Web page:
In addition to all the endorsements, there’s been quite a bit of news. The city’s public campaign finance matching funds have been disbursed, providing major financial boosts to many candidates: leftist favorite Dianne Morales got $2.25 million, moderate liberal former sanitation commissioner Kathryn Garcia got $2.27 million, moderate frontrunner Andrew Yang got $3.72 million, progressive Maya Wiley got $906,000, conservative Brooklyn Borough President Eric Adams got another $317,000 added to his previous public financing haul, and progressive City Comptroller Scott Stringer added another $589,000 to his previous public financing haul. Garcia and Morales in particular could benefit, as they’ve been mired in the single digits in the polls and struggling on the endorsement front.
Speaking of polls…
NYC Mayor (NY1/Ipsos, 1,000 likely Democratic voters): Andrew Yang 22%, Brooklyn Borough President Eric Adams 13%, Comptroller Scott Stringer 11%, Maya Wiley 7%, Ray McGuire 6%, former HUD Secretary Shaun Donovan 6%, Dianne Morales 5%, former NYC Sanitation Commissioner Kathryn Garcia 4%, undecided 26%
NYC Mayor (Data for Progress, 1,007 likely Democratic voters): Yang 26%, Adams 13%, Stringer 11%, Wiley 10%, Donovan 7%, McGuire 6%, Garcia 4%, Morales 3%, Council Member Carlos Menchaca (withdrawn) 1%, someone else/undecided 18%
NYC Mayor (AARP/Siena, 531 registered Democrats, only voters over 50): Yang 24%, Adams 13%, Stringer 13%, McGuire 9%, Wiley 7%, Donovan 4%, Garcia 3%, Morales 2%, undecided 26%
NYC Comptroller (NY1/Ipsos, 1,000 likely Democratic voters): City Council Speaker Corey Johnson 14%, conservative 2020 AOC primary challenger Michelle Caruso-Cabrera 9%, Assemb. David Weprin 7%, state Sen. Kevin Parker 7%, state Sen. Brian Benjamin 6%, Council Member Brad Lander 4%, Zach Iscol 2%, undecided 50%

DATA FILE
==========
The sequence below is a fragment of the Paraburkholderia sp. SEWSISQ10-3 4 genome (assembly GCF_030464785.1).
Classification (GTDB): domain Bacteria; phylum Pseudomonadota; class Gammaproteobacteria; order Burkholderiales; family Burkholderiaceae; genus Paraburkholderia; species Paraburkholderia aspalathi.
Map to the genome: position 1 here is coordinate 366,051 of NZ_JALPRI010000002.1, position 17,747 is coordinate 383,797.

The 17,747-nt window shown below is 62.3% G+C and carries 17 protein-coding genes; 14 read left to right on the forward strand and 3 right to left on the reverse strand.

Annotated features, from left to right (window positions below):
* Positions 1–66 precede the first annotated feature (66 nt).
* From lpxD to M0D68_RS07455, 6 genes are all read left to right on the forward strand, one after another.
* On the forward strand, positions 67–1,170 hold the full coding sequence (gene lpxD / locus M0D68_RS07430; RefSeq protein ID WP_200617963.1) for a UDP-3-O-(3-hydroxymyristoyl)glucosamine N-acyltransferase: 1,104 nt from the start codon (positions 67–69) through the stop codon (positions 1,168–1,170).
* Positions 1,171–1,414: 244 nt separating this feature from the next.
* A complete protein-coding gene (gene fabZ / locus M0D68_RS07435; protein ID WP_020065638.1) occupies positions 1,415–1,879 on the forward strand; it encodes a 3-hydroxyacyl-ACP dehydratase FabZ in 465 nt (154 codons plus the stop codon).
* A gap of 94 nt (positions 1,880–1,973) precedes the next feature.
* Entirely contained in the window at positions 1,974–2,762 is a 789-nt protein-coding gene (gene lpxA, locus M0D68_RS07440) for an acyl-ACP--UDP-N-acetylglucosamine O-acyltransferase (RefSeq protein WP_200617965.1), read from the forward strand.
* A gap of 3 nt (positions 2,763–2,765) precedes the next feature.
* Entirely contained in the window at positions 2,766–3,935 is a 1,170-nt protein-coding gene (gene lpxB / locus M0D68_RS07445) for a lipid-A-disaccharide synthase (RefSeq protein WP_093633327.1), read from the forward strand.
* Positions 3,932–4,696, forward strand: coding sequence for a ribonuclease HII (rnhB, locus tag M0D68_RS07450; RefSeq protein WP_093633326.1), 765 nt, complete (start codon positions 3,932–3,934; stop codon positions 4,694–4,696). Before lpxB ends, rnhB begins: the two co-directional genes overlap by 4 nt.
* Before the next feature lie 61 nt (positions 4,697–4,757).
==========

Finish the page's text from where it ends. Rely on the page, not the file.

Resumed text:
NYC Comptroller (Data for Progress, 1,007 likely Democratic voters): Johnson 20%, Lander 8%, Caruso-Cabrera 7%, Parker 5%, Weprin 4%, Reshma Patel 3%, Benjamin 2%, Iscol 1%, Terri Liftin 1%, undecided 48%
Manhattan DA (Tulchin Research, commissioned for the Aboushi campaign): Tahanie Aboushi 11%, Tali Farhadian Weinstein 11%, Alvin Bragg 5%, Dan Quart 5%, Lucy Lang 4%, Liz Crotty 2%, Diana Florence 2%, Eliza Orlins 2%, undecided 57%. (We’d like to note a comment from the New York Working Families Party (who have endorsed Aboushi) characterizing this poll as showing a two-way race, which is just a gold-medal performance in spinning polling. This poll shows a wide-open race with Aboushi and worst-case scenario Tali Farhadian Weinstein tied for a very weak first place with a majority of voters undecided)
New York State Comptroller Tom DiNapoli made a criminal referral regarding Gov. Andrew Cuomo to the office of New York State Attorney General Letitia James, and James has opened a criminal investigation. The subject? Not sexual harassment. (James and the state Assembly are each already investigating that.) Not nursing homes. (In addition to James and the Assembly, the FBI is also investigating this one.) Not COVID testing. Not the coverup of any of the aforementioned scandals. Not the Moreland Commission, or Joe Percoco, or the Tappan Zee Bridge. No, it’s an entirely different thing: Cuomo’s apparent use of state resources for the writing and promotion of his latest book, which was a paean to the governor’s own leadership during the pandemic that aged poorly in record time. State employees allege they were forced to work on the book, and multiple outlets have confirmed that extensive work on the book was conducted on state property by state employees. The state’s Public Officers Law may prohibit all of that.
Cuomo’s defense isn’t even a defense, it’s just a whiny, sharp-tongued statement by long-time Cuomo mercenary Rich Azzopardi saying DiNapoli and James are doing this because they want to be governor. (Last we checked, that does not exempt Cuomo or his staff from ethics laws in the slightest.) It does speak poorly of New York Democrats that nobody thought to go after Andrew Cuomo—who has spent the better part of forty years being a deranged, crooked, self-obsessed wannabe dictator—until it personally benefited them; it also speaks poorly of Andrew Cuomo that he’s so absolutely insane that everybody with the power to take him on was too scared to do so for all those years.